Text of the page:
The hardest thing I’ve done in a dream was teaching myself to die. When I lived alone in grad school I had little to do and could devote hours to meditation. It took me months to figure out, each time waking up before the explosion, the bullet, the impact. When it finally worked (car crash) it was life altering. Suddenly something we are taught to fear was inside me, and I was still me.
I find myself on a similar quest, not for the experience of death, but projection. Plato taught about people in the cave staring at a wall, believing the shadows dancing there were reality. It was a metaphor, but what for? Thinkers since have noted that our eyes are not simply receptors, but projectors, screens on which we display our reality. The optic nerve is coaxial cable bringing data from some other source. Your baby-blues are the sharpest retina screens. There are even vestigial parts of our lizard brain that still possess photo receptors in the darkest bits of our skull.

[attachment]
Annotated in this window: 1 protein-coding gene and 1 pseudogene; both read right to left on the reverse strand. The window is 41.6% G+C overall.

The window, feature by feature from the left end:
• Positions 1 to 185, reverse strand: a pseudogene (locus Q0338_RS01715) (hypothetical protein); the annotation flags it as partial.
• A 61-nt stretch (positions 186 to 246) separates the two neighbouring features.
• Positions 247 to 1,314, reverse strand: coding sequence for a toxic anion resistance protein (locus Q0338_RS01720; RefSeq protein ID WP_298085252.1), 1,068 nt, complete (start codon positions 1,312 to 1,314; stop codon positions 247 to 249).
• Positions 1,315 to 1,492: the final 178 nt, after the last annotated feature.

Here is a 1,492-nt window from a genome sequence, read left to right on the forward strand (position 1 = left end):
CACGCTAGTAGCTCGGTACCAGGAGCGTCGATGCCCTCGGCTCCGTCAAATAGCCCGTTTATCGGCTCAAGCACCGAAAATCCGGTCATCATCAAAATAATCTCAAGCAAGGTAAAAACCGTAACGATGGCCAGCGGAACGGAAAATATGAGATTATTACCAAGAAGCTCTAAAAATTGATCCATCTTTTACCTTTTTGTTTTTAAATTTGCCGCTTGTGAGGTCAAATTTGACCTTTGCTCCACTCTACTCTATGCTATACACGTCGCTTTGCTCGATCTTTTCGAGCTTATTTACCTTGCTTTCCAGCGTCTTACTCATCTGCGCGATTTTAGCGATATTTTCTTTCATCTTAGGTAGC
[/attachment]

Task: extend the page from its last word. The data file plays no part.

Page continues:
And so I set off to think about what might be doing the projecting, to envision my eyes as a proscenium, to sense where the light might be coming from. But, like a muggle in Harry Potter wondering towards the World Cup my mind remembers an important appointment, some piece of news it would rather consider. Hours later (or just minutes) I wonder what happened to my quest for that corner of the lizard brain and set out again. Sometimes while watching the sun rise I try to get myself aligned with scientific truth, that the sun is standing still (relatively), and it’s the earth and I that are turning. I know if I focus with enough awareness I can make myself feel it. But the earth and my feet appear so still, with such permanence. I haven’t succeeded.
We have a bias against truth, towards our own experience and persistence, towards survival. Toying with death or the earth or our lizard brain seems against our preservative nature. But I’ve lost all hope of making it out of here alive. I fell through that veil years ago, and know that each of our times are temporary. And so I am more intrigued by hiding from the ushers, meeting the stage crew, sneaking into the booth. In my experience the nerds up there love to talk shop and would happily explain how the mechanism works. It’s just a matter of getting there, somehow, from here.